Aoki was a three-time batting champion in Japan, but it wasn't his power that drew the Brewers' interest in December. Going into the game, Aoki's only home run this season required an inside-the-park scamper against the Rockies on April 20, and manager Ron Roenicke said that Aoki only homers in batting practice every two or three days.
So when he connected against Cubs starter Matt Garza in the fourth inning, it marked the Brewers' first hit -- their only
hit through Garza's first 5 2/3 innings -- and Aoki's first over-the-fence home run.
The teams engaged in a back-and-forth battle after that. George Kottaras gave the Brewers insurance with an RBI single off Garza in the sixth inning. The Cubs got on the board against starter Randy Wolf with an unearned run in the seventh, then took the lead in the eighth on Bryan LaHair's pinch-hit two-run homer off Francisco Rodriguez with two outs.
The Brewers answered in the bottom of the frame with Corey Hart's RBI double, setting the stage for Aoki's dramatic walk-off homer off reliever Casey Coleman.
"I've had walk-off home runs [in Japan]," said Aoki, who signed a two-year deal over the winter. "But whenever you win the game for the team, it's a great feeling. It's a special moment."
But not for the Cubs, who still have not won a road series this season.
"To lose a ballgame because Aoki hit two home runs, that's kind of the way things are going obviously," Cubs manager Dale Sveum said. "You expect [Ryan] Braun or Corey Hart to hit two home runs."
Aoki's teammates stopped short of saying they were surprised.
"Right now, he's locked in," said fellow outfielder Carlos Gomez, who along with Nyjer Morgan has been sharing time with Aoki this season. "When you get him out a few times by going in, he's going to change from hitting the ball the other way to pulling it. That's what you saw today.
"I've seen Aoki for 100 at-bats, and I think he's one of the best hitters I've ever been with. No matter what, he always has the same swing, same approach. It's unbelievable how he gets inside the ball so easily, so comfortably. You don't have to have the big power to hit homers. You have to have consistent contact, and he has it."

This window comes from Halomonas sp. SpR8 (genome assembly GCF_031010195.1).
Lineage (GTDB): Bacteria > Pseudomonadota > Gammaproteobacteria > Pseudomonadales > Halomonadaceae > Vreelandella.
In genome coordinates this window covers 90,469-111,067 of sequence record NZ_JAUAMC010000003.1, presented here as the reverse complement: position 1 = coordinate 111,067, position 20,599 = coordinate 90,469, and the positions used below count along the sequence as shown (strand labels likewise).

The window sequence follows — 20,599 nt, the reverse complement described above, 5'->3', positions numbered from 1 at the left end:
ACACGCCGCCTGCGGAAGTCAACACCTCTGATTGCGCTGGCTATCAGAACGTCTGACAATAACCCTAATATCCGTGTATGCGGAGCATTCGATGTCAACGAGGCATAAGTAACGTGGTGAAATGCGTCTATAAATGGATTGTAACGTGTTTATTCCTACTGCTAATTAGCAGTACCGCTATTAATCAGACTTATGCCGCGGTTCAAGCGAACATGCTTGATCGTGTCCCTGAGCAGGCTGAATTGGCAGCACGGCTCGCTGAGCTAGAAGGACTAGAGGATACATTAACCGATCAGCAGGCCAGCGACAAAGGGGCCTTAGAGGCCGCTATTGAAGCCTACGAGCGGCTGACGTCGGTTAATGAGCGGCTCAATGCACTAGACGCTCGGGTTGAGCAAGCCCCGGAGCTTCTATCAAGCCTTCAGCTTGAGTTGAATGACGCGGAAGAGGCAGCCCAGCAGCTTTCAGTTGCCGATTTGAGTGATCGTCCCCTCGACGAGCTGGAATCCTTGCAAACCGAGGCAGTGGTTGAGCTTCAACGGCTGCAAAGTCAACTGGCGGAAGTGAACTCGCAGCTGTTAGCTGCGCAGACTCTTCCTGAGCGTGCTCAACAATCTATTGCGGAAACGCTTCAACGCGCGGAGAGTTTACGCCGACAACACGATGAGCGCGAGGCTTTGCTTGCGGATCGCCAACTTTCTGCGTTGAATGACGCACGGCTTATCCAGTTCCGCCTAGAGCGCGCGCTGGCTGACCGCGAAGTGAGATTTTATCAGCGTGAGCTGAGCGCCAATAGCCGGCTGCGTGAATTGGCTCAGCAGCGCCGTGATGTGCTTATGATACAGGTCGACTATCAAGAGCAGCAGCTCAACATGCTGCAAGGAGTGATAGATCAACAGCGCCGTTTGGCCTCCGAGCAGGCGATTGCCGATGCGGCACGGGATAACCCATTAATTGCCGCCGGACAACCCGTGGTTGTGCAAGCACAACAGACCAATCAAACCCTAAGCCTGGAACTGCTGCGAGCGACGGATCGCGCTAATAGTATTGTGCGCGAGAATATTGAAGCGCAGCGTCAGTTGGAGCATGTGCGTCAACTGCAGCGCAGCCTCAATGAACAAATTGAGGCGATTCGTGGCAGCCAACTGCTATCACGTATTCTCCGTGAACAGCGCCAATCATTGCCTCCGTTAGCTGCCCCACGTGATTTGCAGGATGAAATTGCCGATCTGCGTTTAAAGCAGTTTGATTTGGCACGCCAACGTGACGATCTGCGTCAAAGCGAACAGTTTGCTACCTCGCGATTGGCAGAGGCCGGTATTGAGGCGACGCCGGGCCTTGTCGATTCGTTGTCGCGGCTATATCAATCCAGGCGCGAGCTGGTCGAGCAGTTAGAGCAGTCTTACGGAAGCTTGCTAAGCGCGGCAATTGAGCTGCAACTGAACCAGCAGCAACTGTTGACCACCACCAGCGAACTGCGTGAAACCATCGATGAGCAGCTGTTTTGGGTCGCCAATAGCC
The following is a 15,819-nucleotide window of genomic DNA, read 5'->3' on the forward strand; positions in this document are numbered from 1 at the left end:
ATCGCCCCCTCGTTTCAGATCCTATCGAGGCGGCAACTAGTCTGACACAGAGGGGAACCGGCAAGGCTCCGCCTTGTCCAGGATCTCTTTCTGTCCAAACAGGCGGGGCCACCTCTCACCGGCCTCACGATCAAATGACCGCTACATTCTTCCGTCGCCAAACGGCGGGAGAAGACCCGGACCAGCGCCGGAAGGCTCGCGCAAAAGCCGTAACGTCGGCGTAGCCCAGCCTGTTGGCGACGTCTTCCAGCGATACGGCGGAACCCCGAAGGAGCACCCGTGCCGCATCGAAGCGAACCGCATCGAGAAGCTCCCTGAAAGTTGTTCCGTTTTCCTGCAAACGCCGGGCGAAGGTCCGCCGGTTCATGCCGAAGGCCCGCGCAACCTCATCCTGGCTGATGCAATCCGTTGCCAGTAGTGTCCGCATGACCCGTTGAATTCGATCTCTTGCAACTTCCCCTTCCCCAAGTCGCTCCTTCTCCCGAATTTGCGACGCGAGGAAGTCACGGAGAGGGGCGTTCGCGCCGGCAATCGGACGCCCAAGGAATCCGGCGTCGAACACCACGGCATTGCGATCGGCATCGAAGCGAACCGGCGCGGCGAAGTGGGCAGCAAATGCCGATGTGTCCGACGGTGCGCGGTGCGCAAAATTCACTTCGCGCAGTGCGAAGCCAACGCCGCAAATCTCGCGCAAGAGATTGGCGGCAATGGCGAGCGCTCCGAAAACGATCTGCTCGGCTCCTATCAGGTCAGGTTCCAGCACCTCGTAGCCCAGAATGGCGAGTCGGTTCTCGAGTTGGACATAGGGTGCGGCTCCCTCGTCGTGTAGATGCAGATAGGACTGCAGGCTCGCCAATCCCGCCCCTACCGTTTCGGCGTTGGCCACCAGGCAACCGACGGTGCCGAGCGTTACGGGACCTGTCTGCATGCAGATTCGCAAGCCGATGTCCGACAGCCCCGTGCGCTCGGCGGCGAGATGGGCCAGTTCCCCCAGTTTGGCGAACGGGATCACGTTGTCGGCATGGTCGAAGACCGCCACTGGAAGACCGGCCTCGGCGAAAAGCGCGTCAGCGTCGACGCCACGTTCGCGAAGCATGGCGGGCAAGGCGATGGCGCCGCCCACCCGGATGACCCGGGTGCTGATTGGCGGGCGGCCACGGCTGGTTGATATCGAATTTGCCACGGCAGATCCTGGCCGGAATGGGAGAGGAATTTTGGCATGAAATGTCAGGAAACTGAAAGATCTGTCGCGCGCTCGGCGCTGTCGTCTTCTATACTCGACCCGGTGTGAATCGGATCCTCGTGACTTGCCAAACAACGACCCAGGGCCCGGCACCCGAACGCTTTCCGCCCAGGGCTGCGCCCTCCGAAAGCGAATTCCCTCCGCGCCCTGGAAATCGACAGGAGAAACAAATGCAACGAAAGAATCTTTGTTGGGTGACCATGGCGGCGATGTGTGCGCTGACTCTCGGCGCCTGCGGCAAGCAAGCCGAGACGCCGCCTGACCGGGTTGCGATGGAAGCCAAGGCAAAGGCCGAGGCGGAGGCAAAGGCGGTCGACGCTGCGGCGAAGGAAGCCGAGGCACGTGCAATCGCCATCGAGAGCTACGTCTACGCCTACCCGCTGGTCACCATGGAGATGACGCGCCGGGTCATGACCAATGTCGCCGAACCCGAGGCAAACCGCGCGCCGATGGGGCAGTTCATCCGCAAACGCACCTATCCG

Closer John Axford earned the win after pitching two innings for the first time since the end of the 2010 season. He was efficient, needing only 23 pitches to retire all six batters he faced.
The victory was the Brewers' 67th in a row when they led after seven innings, a streak that began last July 4.
They needed the win to take the series, 2-1. It was their first series win at home since they took two out of three from these same Cubs from May 11-13.
"Yes, I think it was important to win the series, but I think it was more important to play that good type baseball that I think we have to do for the rest of the year," Roenicke said.
They'll need as much good, clean baseball as possible to overcome a spate of early-season injuries.
"It's not the team that we started with, but everyone's here for the same reason, which is to win ballgames and grind it out," Axford said. "And if this is the way we got to do it, that's the way we're going to do it."
The earlier innings featured a duel between Wolf and Garza, a repeat matchup of a May 11 game at Miller Park that went 13 innings. This time Garza surrendered only three hits -- Aoki's homer in the fourth, then Hart's two-out double in the sixth followed by Kottaras' RBI single.
Those hits handed Wolf a two-run lead in his bid to win for the first time since April 30 and to overcome a loss to the Pirates six days earlier that left him fuming. His frustration level, Wolf said that night, was "tenfold." Tenfold over what, no one dared to ask.
Wolf didn't find any frustration at all on Thursday until the seventh inning, when he lost his shutout bid. An error charged to third baseman Cody Ransom extended the Cubs' rally for Koyie Hill's two-out RBI double, and when Wolf walked the next batter, the Brewers tapped their bullpen.
Jose Veras retired Reed Johnson to keep Wolf temporarily in line for the win. Wolf scattered four hits while allowing one unearned run, with two walks and six strikeouts. He had not whiffed as many as six batters since striking out seven Cardinals in his season debut.
He settled for a no-decision in this one.
"Real important," Roenicke said of Wolf's outing. "He's frustrated. He wants to get this thing going and get locked in like he usually does. And this, for me, was very important for him."